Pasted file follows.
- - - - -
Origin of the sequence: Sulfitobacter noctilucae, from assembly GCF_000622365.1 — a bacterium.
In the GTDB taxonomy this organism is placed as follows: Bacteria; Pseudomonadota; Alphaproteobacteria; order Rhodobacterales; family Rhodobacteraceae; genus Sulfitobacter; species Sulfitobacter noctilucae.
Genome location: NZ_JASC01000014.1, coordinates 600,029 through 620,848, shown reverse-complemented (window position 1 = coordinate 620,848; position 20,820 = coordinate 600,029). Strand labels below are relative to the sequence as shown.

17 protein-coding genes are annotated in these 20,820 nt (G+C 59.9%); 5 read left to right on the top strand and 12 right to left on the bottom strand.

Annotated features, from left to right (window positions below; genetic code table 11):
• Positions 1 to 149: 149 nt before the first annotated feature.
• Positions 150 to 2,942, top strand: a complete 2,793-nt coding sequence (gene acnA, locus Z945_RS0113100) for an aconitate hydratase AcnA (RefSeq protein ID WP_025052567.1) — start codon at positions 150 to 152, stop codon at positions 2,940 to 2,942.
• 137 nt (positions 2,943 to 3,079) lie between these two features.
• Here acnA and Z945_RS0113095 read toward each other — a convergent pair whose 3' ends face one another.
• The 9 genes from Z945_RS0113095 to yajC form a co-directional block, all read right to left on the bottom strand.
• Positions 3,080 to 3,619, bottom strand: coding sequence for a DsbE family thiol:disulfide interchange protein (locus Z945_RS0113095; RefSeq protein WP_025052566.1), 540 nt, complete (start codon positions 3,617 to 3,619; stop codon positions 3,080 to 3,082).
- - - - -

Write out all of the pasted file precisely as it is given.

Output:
Origin of the sequence: Sulfitobacter noctilucae, from assembly GCF_000622365.1 — a bacterium.
In the GTDB taxonomy this organism is placed as follows: Bacteria; Pseudomonadota; Alphaproteobacteria; order Rhodobacterales; family Rhodobacteraceae; genus Sulfitobacter; species Sulfitobacter noctilucae.
Genome location: NZ_JASC01000014.1, coordinates 600,029 through 620,848, shown reverse-complemented (window position 1 = coordinate 620,848; position 20,820 = coordinate 600,029). Strand labels below are relative to the sequence as shown.

17 protein-coding genes are annotated in these 20,820 nt (G+C 59.9%); 5 read left to right on the top strand and 12 right to left on the bottom strand.

Annotated features, from left to right (window positions below; genetic code table 11):
• Positions 1 to 149: 149 nt before the first annotated feature.
• Positions 150 to 2,942, top strand: a complete 2,793-nt coding sequence (gene acnA, locus Z945_RS0113100) for an aconitate hydratase AcnA (RefSeq protein ID WP_025052567.1) — start codon at positions 150 to 152, stop codon at positions 2,940 to 2,942.
• 137 nt (positions 2,943 to 3,079) lie between these two features.
• Here acnA and Z945_RS0113095 read toward each other — a convergent pair whose 3' ends face one another.
• The 9 genes from Z945_RS0113095 to yajC form a co-directional block, all read right to left on the bottom strand.
• Positions 3,080 to 3,619, bottom strand: coding sequence for a DsbE family thiol:disulfide interchange protein (locus Z945_RS0113095; RefSeq protein WP_025052566.1), 540 nt, complete (start codon positions 3,617 to 3,619; stop codon positions 3,080 to 3,082).